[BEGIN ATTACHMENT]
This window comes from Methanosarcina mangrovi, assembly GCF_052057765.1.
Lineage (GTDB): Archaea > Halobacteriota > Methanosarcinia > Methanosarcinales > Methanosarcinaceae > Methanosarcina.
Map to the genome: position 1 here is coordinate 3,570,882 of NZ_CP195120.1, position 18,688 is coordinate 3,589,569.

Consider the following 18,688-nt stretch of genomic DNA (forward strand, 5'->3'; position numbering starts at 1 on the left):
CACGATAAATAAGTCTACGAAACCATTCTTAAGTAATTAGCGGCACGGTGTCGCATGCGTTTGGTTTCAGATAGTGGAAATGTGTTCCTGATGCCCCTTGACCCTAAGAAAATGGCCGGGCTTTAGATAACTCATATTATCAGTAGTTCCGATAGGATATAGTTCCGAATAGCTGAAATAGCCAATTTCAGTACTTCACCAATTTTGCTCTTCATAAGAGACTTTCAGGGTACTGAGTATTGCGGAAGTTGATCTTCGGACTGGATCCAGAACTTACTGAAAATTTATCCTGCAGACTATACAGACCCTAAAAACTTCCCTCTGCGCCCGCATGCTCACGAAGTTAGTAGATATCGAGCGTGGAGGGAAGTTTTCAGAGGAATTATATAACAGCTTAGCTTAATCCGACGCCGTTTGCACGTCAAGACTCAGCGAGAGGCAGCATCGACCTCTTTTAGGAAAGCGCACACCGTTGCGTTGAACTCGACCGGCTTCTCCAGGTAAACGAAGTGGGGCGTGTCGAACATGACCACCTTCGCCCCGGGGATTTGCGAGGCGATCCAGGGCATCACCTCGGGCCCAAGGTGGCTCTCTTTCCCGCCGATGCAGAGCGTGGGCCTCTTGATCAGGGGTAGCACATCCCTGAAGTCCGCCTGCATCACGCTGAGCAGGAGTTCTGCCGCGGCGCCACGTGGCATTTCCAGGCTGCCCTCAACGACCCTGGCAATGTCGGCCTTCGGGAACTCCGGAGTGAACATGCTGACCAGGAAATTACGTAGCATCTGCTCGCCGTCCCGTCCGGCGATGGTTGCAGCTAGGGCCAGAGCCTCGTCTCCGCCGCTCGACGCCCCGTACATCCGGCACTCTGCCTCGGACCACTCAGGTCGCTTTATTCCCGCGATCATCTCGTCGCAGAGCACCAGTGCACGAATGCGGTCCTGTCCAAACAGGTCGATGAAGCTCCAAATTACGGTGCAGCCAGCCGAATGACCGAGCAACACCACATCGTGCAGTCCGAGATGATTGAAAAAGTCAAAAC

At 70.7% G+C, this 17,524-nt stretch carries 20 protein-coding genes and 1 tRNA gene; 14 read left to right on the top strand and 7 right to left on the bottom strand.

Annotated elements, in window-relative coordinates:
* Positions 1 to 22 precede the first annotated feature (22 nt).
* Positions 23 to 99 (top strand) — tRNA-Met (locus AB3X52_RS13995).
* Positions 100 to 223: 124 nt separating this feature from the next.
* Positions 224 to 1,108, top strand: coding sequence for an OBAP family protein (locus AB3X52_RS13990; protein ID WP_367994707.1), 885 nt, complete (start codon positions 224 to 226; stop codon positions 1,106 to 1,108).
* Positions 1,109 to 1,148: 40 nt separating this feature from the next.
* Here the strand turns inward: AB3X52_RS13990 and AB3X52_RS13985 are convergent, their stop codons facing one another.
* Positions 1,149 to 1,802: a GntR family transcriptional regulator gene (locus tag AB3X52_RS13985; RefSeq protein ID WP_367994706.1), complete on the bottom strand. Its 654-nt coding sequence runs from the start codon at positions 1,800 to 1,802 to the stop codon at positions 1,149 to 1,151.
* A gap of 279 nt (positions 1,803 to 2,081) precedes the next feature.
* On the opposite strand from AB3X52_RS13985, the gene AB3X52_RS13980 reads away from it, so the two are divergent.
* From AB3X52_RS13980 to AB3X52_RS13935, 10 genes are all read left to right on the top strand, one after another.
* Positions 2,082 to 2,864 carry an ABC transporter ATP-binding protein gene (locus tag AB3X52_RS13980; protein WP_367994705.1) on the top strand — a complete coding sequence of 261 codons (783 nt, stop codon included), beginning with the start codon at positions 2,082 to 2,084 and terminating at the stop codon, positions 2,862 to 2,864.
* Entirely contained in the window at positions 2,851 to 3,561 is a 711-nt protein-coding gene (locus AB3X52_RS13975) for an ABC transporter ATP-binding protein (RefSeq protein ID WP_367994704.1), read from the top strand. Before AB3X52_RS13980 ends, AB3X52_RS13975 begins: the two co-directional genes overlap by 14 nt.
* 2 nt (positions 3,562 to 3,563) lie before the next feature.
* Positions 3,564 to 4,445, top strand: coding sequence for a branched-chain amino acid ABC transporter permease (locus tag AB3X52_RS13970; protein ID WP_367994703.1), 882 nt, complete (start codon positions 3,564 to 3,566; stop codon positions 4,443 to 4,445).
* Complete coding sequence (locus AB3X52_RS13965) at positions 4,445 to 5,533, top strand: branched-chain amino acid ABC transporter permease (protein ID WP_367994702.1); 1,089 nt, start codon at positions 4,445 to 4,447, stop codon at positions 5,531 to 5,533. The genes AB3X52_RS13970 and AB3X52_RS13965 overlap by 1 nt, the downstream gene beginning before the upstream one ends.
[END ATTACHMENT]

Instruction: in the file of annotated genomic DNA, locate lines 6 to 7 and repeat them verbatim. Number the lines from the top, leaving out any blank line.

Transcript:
At 70.7% G+C, this 17,524-nt stretch carries 20 protein-coding genes and 1 tRNA gene; 14 read left to right on the top strand and 7 right to left on the bottom strand.

Annotated elements, in window-relative coordinates: